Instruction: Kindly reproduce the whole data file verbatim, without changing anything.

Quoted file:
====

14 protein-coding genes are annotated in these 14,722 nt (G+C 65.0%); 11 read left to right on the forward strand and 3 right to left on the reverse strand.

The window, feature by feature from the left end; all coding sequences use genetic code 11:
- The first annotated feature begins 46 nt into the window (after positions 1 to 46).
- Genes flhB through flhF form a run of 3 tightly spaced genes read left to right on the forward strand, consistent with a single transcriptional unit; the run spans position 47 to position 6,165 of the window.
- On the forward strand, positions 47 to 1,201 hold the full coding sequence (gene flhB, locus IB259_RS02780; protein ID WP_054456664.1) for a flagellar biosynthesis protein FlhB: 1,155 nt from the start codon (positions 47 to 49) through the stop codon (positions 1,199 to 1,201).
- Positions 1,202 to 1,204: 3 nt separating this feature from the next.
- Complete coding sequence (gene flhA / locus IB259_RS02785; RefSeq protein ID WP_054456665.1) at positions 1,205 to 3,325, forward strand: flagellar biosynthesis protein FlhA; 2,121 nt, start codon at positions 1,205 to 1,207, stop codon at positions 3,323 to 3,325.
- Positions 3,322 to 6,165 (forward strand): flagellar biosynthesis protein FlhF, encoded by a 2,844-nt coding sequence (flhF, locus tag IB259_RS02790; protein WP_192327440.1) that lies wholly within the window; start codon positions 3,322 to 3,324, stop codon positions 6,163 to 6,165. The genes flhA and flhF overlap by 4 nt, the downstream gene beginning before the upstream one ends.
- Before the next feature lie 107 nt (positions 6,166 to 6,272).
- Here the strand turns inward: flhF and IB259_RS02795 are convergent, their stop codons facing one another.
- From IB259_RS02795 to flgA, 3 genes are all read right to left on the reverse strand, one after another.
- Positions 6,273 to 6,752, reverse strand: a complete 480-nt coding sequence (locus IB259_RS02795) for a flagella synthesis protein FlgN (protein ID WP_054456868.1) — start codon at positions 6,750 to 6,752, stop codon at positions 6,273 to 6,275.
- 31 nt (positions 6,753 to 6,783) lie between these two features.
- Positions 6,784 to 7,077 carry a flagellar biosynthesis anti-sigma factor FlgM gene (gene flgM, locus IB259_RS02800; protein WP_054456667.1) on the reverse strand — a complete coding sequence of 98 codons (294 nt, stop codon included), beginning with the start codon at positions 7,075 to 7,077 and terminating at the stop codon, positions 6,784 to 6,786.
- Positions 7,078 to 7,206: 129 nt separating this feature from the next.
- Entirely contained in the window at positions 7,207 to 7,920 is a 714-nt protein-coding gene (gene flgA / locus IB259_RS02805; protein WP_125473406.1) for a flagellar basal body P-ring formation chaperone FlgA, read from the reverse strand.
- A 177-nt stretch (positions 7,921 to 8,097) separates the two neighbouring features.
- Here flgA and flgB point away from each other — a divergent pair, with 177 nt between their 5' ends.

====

14 protein-coding genes are annotated in these 14,722 nt (G+C 65.0%); 11 read left to right on the forward strand and 3 right to left on the reverse strand.

The window, feature by feature from the left end; all coding sequences use genetic code 11:
- The first annotated feature begins 46 nt into the window (after positions 1 to 46).
- Genes flhB through flhF form a run of 3 tightly spaced genes read left to right on the forward strand, consistent with a single transcriptional unit; the run spans position 47 to position 6,165 of the window.
- On the forward strand, positions 47 to 1,201 hold the full coding sequence (gene flhB, locus IB259_RS02780; protein ID WP_054456664.1) for a flagellar biosynthesis protein FlhB: 1,155 nt from the start codon (positions 47 to 49) through the stop codon (positions 1,199 to 1,201).
- Positions 1,202 to 1,204: 3 nt separating this feature from the next.
- Complete coding sequence (gene flhA / locus IB259_RS02785; RefSeq protein ID WP_054456665.1) at positions 1,205 to 3,325, forward strand: flagellar biosynthesis protein FlhA; 2,121 nt, start codon at positions 1,205 to 1,207, stop codon at positions 3,323 to 3,325.
- Positions 3,322 to 6,165 (forward strand): flagellar biosynthesis protein FlhF, encoded by a 2,844-nt coding sequence (flhF, locus tag IB259_RS02790; protein WP_192327440.1) that lies wholly within the window; start codon positions 3,322 to 3,324, stop codon positions 6,163 to 6,165. The genes flhA and flhF overlap by 4 nt, the downstream gene beginning before the upstream one ends.
- Before the next feature lie 107 nt (positions 6,166 to 6,272).
- Here the strand turns inward: flhF and IB259_RS02795 are convergent, their stop codons facing one another.
- From IB259_RS02795 to flgA, 3 genes are all read right to left on the reverse strand, one after another.
- Positions 6,273 to 6,752, reverse strand: a complete 480-nt coding sequence (locus IB259_RS02795) for a flagella synthesis protein FlgN (protein ID WP_054456868.1) — start codon at positions 6,750 to 6,752, stop codon at positions 6,273 to 6,275.
- 31 nt (positions 6,753 to 6,783) lie between these two features.
- Positions 6,784 to 7,077 carry a flagellar biosynthesis anti-sigma factor FlgM gene (gene flgM, locus IB259_RS02800; protein WP_054456667.1) on the reverse strand — a complete coding sequence of 98 codons (294 nt, stop codon included), beginning with the start codon at positions 7,075 to 7,077 and terminating at the stop codon, positions 6,784 to 6,786.
- Positions 7,078 to 7,206: 129 nt separating this feature from the next.
- Entirely contained in the window at positions 7,207 to 7,920 is a 714-nt protein-coding gene (gene flgA / locus IB259_RS02805; protein WP_125473406.1) for a flagellar basal body P-ring formation chaperone FlgA, read from the reverse strand.
- A 177-nt stretch (positions 7,921 to 8,097) separates the two neighbouring features.
- Here flgA and flgB point away from each other — a divergent pair, with 177 nt between their 5' ends.